Last week, I mentioned that Season 7 has perhaps more pressing charge than Season 6; to not only move past George R.R. Martin’s books and consolidate storylines for a potential endgame, but also balance those tasks with political squabbles that lose meaning in the face of the Night King’s advance. “The Spoils of War” does perhaps a better job of mitigating that task with sheer spectacle and the enjoyment of small crossovers like Arya and Brienne sparring, though it’s still somewhat hard to imagine what Game of Thrones looks like by Season 8. Hopefully, every character is eventually aware of the Night King, and the final threat his army possesses.
We didn’t get a chance to ponder the questions heading into “The Spoils of War,” though at least several remain in play. Littlefinger and Arya must have some relevance to the next few hours at Winterfell, as must Bran have more to do than serve as the emotionless ticking time-bomb of Jon Snow’s parentage. Even his goodbye with Meera felt like one of the more legitimately sad sequences of the last two seasons. The same could probably be said of Tyrion hoping for Jaime’s survival against Daenerys and Drogon; that Game of Thrones is better served exploiting the emotional connections of various characters over the years, rather than simply watching long-separated ones interact.
As I’ve said, Season 7 has kicked into such high gear that temptation to write off catharsis feels extraordinary. “The Spoils of War” is an apt title for those who have slogged decades of waiting for this kind of payoff, and our only hope now is that Season 7’s final three can trim the saga into one coherent story (that may have to sustain us until 2019).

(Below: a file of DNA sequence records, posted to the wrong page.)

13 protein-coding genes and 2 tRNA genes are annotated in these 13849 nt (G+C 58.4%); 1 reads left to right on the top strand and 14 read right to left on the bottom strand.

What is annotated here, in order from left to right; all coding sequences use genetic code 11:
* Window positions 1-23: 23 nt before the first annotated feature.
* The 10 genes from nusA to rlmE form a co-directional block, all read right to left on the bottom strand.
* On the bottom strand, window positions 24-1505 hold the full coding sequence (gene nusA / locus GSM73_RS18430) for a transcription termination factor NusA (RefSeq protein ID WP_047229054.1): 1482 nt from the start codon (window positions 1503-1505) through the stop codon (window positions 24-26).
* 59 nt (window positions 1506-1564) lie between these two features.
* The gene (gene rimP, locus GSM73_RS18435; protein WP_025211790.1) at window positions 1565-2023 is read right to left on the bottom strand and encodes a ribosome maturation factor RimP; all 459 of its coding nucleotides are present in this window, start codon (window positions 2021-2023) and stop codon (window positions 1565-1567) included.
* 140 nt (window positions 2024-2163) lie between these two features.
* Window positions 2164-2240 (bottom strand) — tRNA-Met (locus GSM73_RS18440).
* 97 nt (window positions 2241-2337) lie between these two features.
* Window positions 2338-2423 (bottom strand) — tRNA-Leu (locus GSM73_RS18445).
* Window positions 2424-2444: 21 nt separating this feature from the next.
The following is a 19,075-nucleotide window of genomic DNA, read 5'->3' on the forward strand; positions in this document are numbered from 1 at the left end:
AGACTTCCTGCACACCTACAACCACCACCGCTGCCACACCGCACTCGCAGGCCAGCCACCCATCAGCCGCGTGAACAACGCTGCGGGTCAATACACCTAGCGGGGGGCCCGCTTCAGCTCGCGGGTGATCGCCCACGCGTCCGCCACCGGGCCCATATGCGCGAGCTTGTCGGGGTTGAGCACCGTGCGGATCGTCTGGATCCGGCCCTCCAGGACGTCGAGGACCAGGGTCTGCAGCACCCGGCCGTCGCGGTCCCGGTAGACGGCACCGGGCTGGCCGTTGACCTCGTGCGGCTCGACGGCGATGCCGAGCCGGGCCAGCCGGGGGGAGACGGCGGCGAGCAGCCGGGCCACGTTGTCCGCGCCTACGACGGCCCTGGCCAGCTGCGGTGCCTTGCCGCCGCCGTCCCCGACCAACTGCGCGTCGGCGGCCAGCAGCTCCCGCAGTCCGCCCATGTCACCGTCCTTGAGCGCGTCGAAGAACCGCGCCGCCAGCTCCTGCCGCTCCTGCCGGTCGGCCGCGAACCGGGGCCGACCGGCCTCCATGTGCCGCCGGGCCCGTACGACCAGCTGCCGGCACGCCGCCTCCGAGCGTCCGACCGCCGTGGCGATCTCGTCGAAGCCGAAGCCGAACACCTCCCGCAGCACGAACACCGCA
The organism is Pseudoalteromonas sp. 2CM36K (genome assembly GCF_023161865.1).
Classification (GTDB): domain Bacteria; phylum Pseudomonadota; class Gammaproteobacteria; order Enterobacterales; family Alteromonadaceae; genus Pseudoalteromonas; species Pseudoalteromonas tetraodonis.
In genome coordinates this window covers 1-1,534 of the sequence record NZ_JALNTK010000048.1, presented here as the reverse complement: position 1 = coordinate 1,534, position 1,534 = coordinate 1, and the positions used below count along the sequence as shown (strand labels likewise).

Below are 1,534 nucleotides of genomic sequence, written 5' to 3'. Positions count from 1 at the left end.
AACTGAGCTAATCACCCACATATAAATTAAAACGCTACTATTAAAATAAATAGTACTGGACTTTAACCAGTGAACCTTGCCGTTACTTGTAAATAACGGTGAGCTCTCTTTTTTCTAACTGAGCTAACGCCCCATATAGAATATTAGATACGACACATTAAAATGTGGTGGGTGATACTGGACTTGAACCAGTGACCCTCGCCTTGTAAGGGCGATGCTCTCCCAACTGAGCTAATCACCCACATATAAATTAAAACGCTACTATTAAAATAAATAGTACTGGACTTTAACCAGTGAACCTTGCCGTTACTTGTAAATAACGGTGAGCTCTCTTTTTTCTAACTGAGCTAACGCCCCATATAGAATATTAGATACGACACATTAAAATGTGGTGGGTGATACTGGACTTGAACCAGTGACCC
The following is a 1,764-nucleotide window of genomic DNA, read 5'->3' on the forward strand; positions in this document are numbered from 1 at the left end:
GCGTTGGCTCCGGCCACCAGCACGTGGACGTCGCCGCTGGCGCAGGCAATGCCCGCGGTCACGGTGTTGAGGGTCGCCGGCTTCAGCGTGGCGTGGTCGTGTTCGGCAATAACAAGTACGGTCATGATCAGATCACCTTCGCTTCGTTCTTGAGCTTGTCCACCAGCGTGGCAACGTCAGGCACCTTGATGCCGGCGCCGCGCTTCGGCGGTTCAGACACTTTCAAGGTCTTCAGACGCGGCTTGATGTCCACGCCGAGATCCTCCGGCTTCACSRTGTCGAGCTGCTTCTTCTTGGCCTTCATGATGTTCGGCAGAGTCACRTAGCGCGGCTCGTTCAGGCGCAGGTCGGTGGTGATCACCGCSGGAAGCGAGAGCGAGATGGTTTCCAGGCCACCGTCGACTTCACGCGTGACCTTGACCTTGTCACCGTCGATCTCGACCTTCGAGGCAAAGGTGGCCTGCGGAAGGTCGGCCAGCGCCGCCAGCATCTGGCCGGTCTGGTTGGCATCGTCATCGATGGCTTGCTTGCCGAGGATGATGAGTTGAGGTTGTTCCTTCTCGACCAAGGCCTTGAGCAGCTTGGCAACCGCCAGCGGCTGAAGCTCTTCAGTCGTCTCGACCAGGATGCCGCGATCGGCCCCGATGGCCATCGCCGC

AND ANOTHER THING …
- I’m not entirely certain what to make of Jaime’s underwater cliffhanger, but surely the series doesn’t want to repeat the storyline of his capture, right? Presumably Olenna’s revelation and his growing divide with Cersei have to lead somewhere this season?
- Come on, Bronn has to be super-dead. Not only did he have a spotlight episode and a number of heroic moments that reiterated his divide between loyalty and opportunism, but that one shot of his gold spilling on the battlefield has to mean something.
- Seriously, WHAT is Littlefinger’s relevance at Winterfell, that Bran, Sansa and Arya have such loaded exchanges with him?
- Have we ever actually seen Arya sword-fight, beyond The Hound smacking her down, or The Waif fighting her with a staff? I’ll assume that’s more than just a Syrio Forel callback.
- If nothing else, I’m glad the Dothraki assault serves to remind what a force of nature they can be, calling to mind Robert Baratheon’s “only a fool would meet The Dothraki in an open field.” They’ve been relegated to Daenerys’ servants for too long.
- The “Scorpion” works, sure, but Drogon didn’t seem too injured. Shall we presume King’s Landing would have entire walls of them to combat all three dragons?
Game of Thrones Season 7 will continue next Sunday, airing at 9:00 P.M. on HBO.